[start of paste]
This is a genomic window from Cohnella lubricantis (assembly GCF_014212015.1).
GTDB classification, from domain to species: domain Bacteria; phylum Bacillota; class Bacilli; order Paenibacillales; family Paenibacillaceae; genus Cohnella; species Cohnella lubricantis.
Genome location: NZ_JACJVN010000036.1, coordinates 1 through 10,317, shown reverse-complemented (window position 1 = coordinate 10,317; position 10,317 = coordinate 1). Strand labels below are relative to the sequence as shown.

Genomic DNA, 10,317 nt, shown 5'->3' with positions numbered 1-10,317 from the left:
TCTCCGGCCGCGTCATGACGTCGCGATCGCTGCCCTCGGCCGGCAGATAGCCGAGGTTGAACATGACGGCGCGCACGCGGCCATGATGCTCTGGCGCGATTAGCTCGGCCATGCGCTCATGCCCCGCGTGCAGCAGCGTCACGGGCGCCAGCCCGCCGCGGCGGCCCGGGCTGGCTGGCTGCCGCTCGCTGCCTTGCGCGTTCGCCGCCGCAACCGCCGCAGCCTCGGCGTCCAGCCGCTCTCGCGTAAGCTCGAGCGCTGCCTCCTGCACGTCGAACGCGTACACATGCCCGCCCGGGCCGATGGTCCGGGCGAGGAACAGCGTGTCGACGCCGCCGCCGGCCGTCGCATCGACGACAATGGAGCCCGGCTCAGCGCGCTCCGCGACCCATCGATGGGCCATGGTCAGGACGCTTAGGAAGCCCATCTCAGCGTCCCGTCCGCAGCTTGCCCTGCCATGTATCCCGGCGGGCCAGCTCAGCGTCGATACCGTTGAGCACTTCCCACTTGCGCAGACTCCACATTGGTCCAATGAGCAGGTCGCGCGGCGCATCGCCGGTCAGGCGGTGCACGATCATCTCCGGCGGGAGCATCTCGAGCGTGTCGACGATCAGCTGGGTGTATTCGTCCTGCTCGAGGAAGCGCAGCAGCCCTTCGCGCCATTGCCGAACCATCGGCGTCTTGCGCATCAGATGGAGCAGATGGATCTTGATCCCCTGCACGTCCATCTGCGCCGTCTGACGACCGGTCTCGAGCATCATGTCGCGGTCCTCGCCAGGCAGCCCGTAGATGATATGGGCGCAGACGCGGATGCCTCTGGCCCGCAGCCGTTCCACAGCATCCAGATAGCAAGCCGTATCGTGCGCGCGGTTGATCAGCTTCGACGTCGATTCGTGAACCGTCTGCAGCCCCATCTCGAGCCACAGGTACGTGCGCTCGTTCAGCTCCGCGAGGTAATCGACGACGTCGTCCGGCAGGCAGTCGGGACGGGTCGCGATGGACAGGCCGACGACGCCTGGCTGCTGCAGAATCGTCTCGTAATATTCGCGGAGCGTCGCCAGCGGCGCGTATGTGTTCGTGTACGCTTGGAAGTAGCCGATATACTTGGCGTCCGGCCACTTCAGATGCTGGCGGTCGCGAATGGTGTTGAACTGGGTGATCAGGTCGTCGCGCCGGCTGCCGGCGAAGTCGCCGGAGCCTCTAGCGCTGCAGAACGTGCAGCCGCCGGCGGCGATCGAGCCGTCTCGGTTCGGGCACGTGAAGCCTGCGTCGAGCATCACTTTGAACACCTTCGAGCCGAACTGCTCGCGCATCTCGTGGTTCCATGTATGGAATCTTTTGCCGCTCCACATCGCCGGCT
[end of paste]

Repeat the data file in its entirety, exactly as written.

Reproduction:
This is a genomic window from Cohnella lubricantis (assembly GCF_014212015.1).
GTDB classification, from domain to species: domain Bacteria; phylum Bacillota; class Bacilli; order Paenibacillales; family Paenibacillaceae; genus Cohnella; species Cohnella lubricantis.
Genome location: NZ_JACJVN010000036.1, coordinates 1 through 10,317, shown reverse-complemented (window position 1 = coordinate 10,317; position 10,317 = coordinate 1). Strand labels below are relative to the sequence as shown.

Genomic DNA, 10,317 nt, shown 5'->3' with positions numbered 1-10,317 from the left:
TCTCCGGCCGCGTCATGACGTCGCGATCGCTGCCCTCGGCCGGCAGATAGCCGAGGTTGAACATGACGGCGCGCACGCGGCCATGATGCTCTGGCGCGATTAGCTCGGCCATGCGCTCATGCCCCGCGTGCAGCAGCGTCACGGGCGCCAGCCCGCCGCGGCGGCCCGGGCTGGCTGGCTGCCGCTCGCTGCCTTGCGCGTTCGCCGCCGCAACCGCCGCAGCCTCGGCGTCCAGCCGCTCTCGCGTAAGCTCGAGCGCTGCCTCCTGCACGTCGAACGCGTACACATGCCCGCCCGGGCCGATGGTCCGGGCGAGGAACAGCGTGTCGACGCCGCCGCCGGCCGTCGCATCGACGACAATGGAGCCCGGCTCAGCGCGCTCCGCGACCCATCGATGGGCCATGGTCAGGACGCTTAGGAAGCCCATCTCAGCGTCCCGTCCGCAGCTTGCCCTGCCATGTATCCCGGCGGGCCAGCTCAGCGTCGATACCGTTGAGCACTTCCCACTTGCGCAGACTCCACATTGGTCCAATGAGCAGGTCGCGCGGCGCATCGCCGGTCAGGCGGTGCACGATCATCTCCGGCGGGAGCATCTCGAGCGTGTCGACGATCAGCTGGGTGTATTCGTCCTGCTCGAGGAAGCGCAGCAGCCCTTCGCGCCATTGCCGAACCATCGGCGTCTTGCGCATCAGATGGAGCAGATGGATCTTGATCCCCTGCACGTCCATCTGCGCCGTCTGACGACCGGTCTCGAGCATCATGTCGCGGTCCTCGCCAGGCAGCCCGTAGATGATATGGGCGCAGACGCGGATGCCTCTGGCCCGCAGCCGTTCCACAGCATCCAGATAGCAAGCCGTATCGTGCGCGCGGTTGATCAGCTTCGACGTCGATTCGTGAACCGTCTGCAGCCCCATCTCGAGCCACAGGTACGTGCGCTCGTTCAGCTCCGCGAGGTAATCGACGACGTCGTCCGGCAGGCAGTCGGGACGGGTCGCGATGGACAGGCCGACGACGCCTGGCTGCTGCAGAATCGTCTCGTAATATTCGCGGAGCGTCGCCAGCGGCGCGTATGTGTTCGTGTACGCTTGGAAGTAGCCGATATACTTGGCGTCCGGCCACTTCAGATGCTGGCGGTCGCGAATGGTGTTGAACTGGGTGATCAGGTCGTCGCGCCGGCTGCCGGCGAAGTCGCCGGAGCCTCTAGCGCTGCAGAACGTGCAGCCGCCGGCGGCGATCGAGCCGTCTCGGTTCGGGCACGTGAAGCCTGCGTCGAGCATCACTTTGAACACCTTCGAGCCGAACTGCTCGCGCATCTCGTGGTTCCATGTATGGAATCTTTTGCCGCTCCACATCGCCGGCT